New big bore hunters are fascinated with hollowpoint lead bullets — thinking that the expansion of the bullet inside game transfers more of the bullet’s energy to the animal. But it isn’t the energy that kills — it’s the loss of blood. So, a .45-caliber solid bullet kills just as fast as a hollowpoint bullet that mushrooms out to .75 caliber. Once the hole in the animal is big enough, it doesn’t make much difference if it grows any larger. The damage has been done.
What I’m leading up to is this: A 405-grain .458-caliber bullet is fine for the largest game. If I think I need it to penetrate a heavy bone or a thicker hide, the 405 is the way to go. But if I’m hunting thin-skinned whitetails or something similar (javelinas, coyotes, mountain lions, etc.), I want a much lighter bullet that has the advantage of a flatter trajectory.
The 405-grain bullet would be perfect for American elk (wapiti), red deer and bison. We know from actual field experience that it will pass completely through even these massive animals when it impacts on one side, such as with a classic heart/lung shot. That happens even when the bullet is fired from a 500 foot-pound rifle. Then, the process of bleedout begins and the animal drops several minutes later, when blood loss has its effect. This is something archers understand all too well. But many who come into big bore airguns from the firearm side are used to hydrostatic shock.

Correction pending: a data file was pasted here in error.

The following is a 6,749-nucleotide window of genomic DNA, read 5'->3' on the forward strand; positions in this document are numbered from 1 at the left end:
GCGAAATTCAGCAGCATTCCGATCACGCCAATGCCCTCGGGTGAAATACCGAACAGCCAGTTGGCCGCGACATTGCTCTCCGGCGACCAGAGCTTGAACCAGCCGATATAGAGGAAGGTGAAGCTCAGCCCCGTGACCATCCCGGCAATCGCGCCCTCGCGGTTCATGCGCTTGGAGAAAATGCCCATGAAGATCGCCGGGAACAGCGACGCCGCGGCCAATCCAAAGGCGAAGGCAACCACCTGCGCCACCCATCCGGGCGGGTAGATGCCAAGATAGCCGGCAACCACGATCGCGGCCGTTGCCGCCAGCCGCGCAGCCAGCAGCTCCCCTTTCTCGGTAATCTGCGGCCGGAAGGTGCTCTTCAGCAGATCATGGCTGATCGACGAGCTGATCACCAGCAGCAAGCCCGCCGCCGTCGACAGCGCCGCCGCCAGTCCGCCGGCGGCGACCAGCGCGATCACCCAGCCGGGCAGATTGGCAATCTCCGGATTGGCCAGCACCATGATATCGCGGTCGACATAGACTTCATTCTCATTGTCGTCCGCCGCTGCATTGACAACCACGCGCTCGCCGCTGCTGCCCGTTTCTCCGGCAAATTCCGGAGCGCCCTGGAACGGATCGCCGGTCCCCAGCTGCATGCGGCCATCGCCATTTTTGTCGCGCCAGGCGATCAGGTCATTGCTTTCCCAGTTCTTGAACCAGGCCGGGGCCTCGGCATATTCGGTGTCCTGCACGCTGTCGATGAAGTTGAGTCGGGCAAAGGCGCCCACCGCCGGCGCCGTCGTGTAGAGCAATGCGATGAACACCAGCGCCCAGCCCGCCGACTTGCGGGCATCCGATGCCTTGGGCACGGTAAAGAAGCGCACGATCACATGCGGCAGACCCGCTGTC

Hydrostatic shock is the shock wave that passes through the liquid-filled tissues of an animal when hit by an ultra-high-velocity bullet. This shock wave is devastating to the animal’s nervous system and can sometimes cause near-immediate death. Many hunters are so accustomed to this effect that they cringe when they see how long it takes a bullet from a primitive rifle or an arrow to drop an animal. That slow performance is exactly what you can expect from a big bore airgun bullet.